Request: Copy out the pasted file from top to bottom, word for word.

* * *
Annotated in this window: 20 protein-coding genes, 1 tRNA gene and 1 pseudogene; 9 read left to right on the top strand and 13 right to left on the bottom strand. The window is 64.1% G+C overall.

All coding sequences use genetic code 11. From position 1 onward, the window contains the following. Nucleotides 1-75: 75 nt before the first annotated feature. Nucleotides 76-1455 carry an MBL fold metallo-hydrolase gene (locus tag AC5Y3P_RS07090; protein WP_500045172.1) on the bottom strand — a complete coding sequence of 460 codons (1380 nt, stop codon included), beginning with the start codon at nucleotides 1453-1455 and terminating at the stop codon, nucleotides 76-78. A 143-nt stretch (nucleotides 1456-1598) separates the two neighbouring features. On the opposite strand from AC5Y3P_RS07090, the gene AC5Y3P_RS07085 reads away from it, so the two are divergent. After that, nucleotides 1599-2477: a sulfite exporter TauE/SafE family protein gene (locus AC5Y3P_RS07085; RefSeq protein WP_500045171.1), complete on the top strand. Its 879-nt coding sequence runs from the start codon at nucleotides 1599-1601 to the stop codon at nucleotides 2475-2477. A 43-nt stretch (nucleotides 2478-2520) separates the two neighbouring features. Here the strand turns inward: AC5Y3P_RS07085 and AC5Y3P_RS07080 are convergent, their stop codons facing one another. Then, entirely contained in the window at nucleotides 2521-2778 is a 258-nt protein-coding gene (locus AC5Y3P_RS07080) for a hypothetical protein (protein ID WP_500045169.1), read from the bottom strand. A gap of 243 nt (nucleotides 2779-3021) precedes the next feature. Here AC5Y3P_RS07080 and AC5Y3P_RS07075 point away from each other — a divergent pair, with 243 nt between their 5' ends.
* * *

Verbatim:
Annotated in this window: 20 protein-coding genes, 1 tRNA gene and 1 pseudogene; 9 read left to right on the top strand and 13 right to left on the bottom strand. The window is 64.1% G+C overall.

All coding sequences use genetic code 11. From position 1 onward, the window contains the following. Nucleotides 1-75: 75 nt before the first annotated feature. Nucleotides 76-1455 carry an MBL fold metallo-hydrolase gene (locus tag AC5Y3P_RS07090; protein WP_500045172.1) on the bottom strand — a complete coding sequence of 460 codons (1380 nt, stop codon included), beginning with the start codon at nucleotides 1453-1455 and terminating at the stop codon, nucleotides 76-78. A 143-nt stretch (nucleotides 1456-1598) separates the two neighbouring features. On the opposite strand from AC5Y3P_RS07090, the gene AC5Y3P_RS07085 reads away from it, so the two are divergent. After that, nucleotides 1599-2477: a sulfite exporter TauE/SafE family protein gene (locus AC5Y3P_RS07085; RefSeq protein WP_500045171.1), complete on the top strand. Its 879-nt coding sequence runs from the start codon at nucleotides 1599-1601 to the stop codon at nucleotides 2475-2477. A 43-nt stretch (nucleotides 2478-2520) separates the two neighbouring features. Here the strand turns inward: AC5Y3P_RS07085 and AC5Y3P_RS07080 are convergent, their stop codons facing one another. Then, entirely contained in the window at nucleotides 2521-2778 is a 258-nt protein-coding gene (locus AC5Y3P_RS07080) for a hypothetical protein (protein ID WP_500045169.1), read from the bottom strand. A gap of 243 nt (nucleotides 2779-3021) precedes the next feature. Here AC5Y3P_RS07080 and AC5Y3P_RS07075 point away from each other — a divergent pair, with 243 nt between their 5' ends.